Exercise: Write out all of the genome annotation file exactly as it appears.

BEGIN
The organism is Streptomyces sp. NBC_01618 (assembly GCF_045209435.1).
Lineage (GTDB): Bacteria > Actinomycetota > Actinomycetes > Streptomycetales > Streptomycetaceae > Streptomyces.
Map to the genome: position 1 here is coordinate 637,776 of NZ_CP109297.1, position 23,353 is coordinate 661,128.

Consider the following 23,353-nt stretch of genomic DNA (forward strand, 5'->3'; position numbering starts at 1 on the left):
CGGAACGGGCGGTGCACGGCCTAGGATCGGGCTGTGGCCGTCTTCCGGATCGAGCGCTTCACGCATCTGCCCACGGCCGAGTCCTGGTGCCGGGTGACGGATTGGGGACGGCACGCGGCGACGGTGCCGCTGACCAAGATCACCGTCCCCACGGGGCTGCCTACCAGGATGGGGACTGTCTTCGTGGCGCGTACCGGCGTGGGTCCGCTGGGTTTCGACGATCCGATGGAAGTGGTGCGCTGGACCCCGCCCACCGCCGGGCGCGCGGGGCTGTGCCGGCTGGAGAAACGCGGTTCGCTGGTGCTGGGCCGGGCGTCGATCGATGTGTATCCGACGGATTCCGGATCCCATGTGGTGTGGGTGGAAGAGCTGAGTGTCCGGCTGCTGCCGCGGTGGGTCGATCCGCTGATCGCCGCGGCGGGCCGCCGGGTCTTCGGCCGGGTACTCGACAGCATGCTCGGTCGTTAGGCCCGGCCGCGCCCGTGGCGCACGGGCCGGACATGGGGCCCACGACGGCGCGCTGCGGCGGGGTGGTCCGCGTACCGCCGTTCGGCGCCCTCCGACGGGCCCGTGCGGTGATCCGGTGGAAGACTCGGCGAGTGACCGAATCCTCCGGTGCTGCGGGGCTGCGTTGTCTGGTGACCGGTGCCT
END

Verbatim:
The organism is Streptomyces sp. NBC_01618 (assembly GCF_045209435.1).
Lineage (GTDB): Bacteria > Actinomycetota > Actinomycetes > Streptomycetales > Streptomycetaceae > Streptomyces.
Map to the genome: position 1 here is coordinate 637,776 of NZ_CP109297.1, position 23,353 is coordinate 661,128.

Consider the following 23,353-nt stretch of genomic DNA (forward strand, 5'->3'; position numbering starts at 1 on the left):
CGGAACGGGCGGTGCACGGCCTAGGATCGGGCTGTGGCCGTCTTCCGGATCGAGCGCTTCACGCATCTGCCCACGGCCGAGTCCTGGTGCCGGGTGACGGATTGGGGACGGCACGCGGCGACGGTGCCGCTGACCAAGATCACCGTCCCCACGGGGCTGCCTACCAGGATGGGGACTGTCTTCGTGGCGCGTACCGGCGTGGGTCCGCTGGGTTTCGACGATCCGATGGAAGTGGTGCGCTGGACCCCGCCCACCGCCGGGCGCGCGGGGCTGTGCCGGCTGGAGAAACGCGGTTCGCTGGTGCTGGGCCGGGCGTCGATCGATGTGTATCCGACGGATTCCGGATCCCATGTGGTGTGGGTGGAAGAGCTGAGTGTCCGGCTGCTGCCGCGGTGGGTCGATCCGCTGATCGCCGCGGCGGGCCGCCGGGTCTTCGGCCGGGTACTCGACAGCATGCTCGGTCGTTAGGCCCGGCCGCGCCCGTGGCGCACGGGCCGGACATGGGGCCCACGACGGCGCGCTGCGGCGGGGTGGTCCGCGTACCGCCGTTCGGCGCCCTCCGACGGGCCCGTGCGGTGATCCGGTGGAAGACTCGGCGAGTGACCGAATCCTCCGGTGCTGCGGGGCTGCGTTGTCTGGTGACCGGTGCCT